If you want to get better at drawing, painting or dancing, you can probably sign up for a group class at your local community center. But did you know that some of those classes can even be considered types of art therapy and may be led by a certified art therapist?
So, what is art therapy, exactly? And what’s the difference between an art therapy session and a night out at your local paint-and-sip studio?
Melanie Wallace, an associate marriage and family therapist and art therapist in Beverly Hills, explains some of the benefits of art therapy and what you can expect at your first session.
What Is Art Therapy?
It’s all in the name: Art therapy is a blend of art-making and psychological therapy.
But an art therapy session isn’t quite like doodling at home. With art therapy, a licensed professional can help tap into your creative expression to process a recent loss, difficult transition or even deal with depression or anxiety symptoms. Wallace says that for some people, art therapy is an excellent alternative to talking through difficult experiences or feelings.
In art therapy, the creative process is as important as the creation itself. In other words, you don’t need any artistic skills. Just enjoy the process!
Types of Art Therapy
Most art therapy refers to sessions involving visual art – painting, drawing, and sculpting, for example.
If you prefer to express yourself in other ways, you might enjoy a different type of creative arts-based therapy, such as music therapy, dance or movement therapy, or poetry and expressive writing therapy.
Benefits of Art Therapy
Do you struggle to put words to what you’re thinking or feeling? Art therapy can help.
“Art gives us insight into the subconscious,” says Wallace. Expressing yourself through drawing, sketching or painting provides a path to work through stress, anger or sadness.
Research shows that art therapy can also help soothe depression, anxiety and even dementia. That’s probably because it offers a chance to socialize, tap into your creative skills and work through your thoughts and feelings along the way.
Art therapy offers important benefits to seniors experiencing memory loss or struggling with low self-esteem, Wallace says. It can also help with self-awareness and self-esteem, as well as emotional resilience, conflict resolution and social skills.
Who Is Art Therapy Good For?
Anyone can participate in an art therapy class or individual session, says Wallace. Art therapy can be particularly beneficial for:
- People who have tried talk therapy and crave something more creative.
- Folks who are artistically inclined.
- Anyone experiencing high stress levels.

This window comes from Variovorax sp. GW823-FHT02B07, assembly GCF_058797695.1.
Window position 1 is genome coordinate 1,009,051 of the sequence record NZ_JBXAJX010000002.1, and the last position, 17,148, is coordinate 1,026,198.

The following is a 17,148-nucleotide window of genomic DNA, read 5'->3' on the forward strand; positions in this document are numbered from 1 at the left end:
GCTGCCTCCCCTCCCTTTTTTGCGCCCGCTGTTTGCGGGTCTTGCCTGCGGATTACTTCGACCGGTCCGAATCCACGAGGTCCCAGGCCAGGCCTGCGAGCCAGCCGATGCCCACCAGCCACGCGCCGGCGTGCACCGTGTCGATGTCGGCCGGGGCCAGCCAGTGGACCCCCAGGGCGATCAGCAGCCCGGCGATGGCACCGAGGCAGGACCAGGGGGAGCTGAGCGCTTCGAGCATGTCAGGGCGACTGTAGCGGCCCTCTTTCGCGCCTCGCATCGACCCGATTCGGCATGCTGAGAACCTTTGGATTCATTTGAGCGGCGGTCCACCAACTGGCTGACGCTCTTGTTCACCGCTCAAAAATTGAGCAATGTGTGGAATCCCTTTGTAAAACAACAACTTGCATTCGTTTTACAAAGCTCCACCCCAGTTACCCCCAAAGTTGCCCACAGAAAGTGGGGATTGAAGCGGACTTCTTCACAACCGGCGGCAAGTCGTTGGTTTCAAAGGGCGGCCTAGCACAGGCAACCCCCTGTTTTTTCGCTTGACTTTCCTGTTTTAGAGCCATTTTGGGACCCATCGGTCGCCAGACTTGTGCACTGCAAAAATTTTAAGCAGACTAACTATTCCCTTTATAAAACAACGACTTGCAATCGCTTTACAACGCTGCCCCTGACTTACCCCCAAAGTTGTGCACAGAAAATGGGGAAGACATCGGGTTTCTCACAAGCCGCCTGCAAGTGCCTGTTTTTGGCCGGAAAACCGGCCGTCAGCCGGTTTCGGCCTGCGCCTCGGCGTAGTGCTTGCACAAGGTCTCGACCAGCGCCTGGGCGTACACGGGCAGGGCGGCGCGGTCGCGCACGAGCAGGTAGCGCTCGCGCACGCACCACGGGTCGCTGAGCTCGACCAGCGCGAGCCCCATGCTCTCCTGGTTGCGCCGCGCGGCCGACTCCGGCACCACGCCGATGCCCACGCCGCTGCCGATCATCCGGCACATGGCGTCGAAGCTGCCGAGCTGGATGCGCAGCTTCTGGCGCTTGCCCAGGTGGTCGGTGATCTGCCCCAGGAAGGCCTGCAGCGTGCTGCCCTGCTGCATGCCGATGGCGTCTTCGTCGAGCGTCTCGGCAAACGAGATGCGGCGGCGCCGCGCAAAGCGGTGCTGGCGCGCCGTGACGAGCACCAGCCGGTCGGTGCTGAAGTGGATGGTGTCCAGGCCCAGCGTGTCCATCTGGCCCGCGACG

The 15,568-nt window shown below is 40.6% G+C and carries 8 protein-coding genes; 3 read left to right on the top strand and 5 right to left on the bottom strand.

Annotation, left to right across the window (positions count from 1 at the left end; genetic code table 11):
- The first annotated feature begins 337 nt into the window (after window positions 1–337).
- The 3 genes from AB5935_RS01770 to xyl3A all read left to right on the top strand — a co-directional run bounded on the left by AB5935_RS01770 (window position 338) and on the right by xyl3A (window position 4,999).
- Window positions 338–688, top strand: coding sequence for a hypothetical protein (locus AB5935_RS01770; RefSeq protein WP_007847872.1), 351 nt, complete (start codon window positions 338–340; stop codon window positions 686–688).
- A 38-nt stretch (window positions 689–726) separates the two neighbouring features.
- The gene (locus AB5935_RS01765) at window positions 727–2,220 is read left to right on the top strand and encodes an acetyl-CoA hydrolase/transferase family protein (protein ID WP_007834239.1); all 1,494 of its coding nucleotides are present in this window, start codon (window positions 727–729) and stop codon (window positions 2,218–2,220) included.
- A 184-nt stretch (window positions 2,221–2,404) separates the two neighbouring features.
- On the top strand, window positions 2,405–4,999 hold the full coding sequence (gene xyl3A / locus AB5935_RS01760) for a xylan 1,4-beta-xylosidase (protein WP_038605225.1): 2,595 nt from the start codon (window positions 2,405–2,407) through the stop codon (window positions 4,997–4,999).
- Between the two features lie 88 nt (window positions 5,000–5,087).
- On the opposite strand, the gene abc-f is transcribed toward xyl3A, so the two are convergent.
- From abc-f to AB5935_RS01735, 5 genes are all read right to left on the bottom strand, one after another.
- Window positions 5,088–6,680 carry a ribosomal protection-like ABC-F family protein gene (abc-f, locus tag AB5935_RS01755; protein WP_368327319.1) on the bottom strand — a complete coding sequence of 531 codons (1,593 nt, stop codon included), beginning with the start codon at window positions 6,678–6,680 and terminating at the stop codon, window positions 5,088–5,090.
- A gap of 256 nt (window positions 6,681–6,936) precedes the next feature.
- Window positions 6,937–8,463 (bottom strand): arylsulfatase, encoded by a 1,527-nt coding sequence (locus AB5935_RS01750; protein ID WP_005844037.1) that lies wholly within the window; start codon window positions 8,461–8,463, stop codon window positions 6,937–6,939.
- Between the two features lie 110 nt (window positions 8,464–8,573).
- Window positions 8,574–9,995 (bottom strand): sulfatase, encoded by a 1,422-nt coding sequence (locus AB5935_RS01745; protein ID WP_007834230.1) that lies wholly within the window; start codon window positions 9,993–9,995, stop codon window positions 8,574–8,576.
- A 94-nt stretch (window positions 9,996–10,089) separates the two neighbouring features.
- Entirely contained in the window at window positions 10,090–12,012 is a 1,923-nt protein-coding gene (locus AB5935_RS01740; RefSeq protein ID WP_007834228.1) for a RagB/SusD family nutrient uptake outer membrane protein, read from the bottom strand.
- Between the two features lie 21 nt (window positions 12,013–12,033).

- Seniors struggling with communication due to physical or cognitive decline.
Regardless of your age or reason for trying art therapy, seek out a licensed professional. Trained art therapists have completed graduate school coursework in the implementation of art therapy, says Wallace.
What Happens in an Art Therapy Session?
First, remember an art therapy session is not the same as an art class, though both can help lift your mood. An art therapy session can include a variety of art techniques beyond drawing or sketching, such as collage-making, finger painting, sculpting, doodling or even creating shapes out of a crumpled pieces of paper.
A typical art therapy session proceeds in three stages:
- Directive – The therapist offers you an art prompt such as, “what does sadness look like?” or “sketch the first thing you thought of when you woke up this morning.”
- Creation – You take time to create your art. According to Wallace, it’s no problem if you don’t enjoy drawing. Some participants make collages with magazine cutouts or glue 3D sculptures with crumpled paper. “The sky’s the limit!” she says.
- Discussion – Once your art is complete, the therapist will ask questions to help you open up about your art and what’s on your mind.
What to Expect in Group Art Therapy
Do you prefer the camaraderie of painting or drawing with a friend? Then a group art therapy session might be the perfect way to boost your mood, sharpen your mental processing and learn new creative skills.
People often work in pairs or trios during a group art therapy session. A group art piece might begin with everyone getting a piece of paper and drawing a quick scribble. Then, everyone passes the paper to the left and adds to the new drawing in front of them. The process continues until the therapist signals that it’s time to stop and discuss.
In another situation, Wallace says she might suggest that participants “draw a community.” After the group decides what community means to them (what should be included in the picture), everyone works together to sketch, draw or color on a large butcher paper.
Most art therapists provide the supplies for classes or individual sessions. But if you’d like to enjoy the benefits of artistic expression at home, she recommends stocking up Copic sketch markers, Sakura Expressionist oil pastel set, Crayola colored pencils and Sketchbooks with perforated pages.
What’s your favorite creative expression? Share the artistic methods you use to unwind or keep your mind sharp in the comments below.
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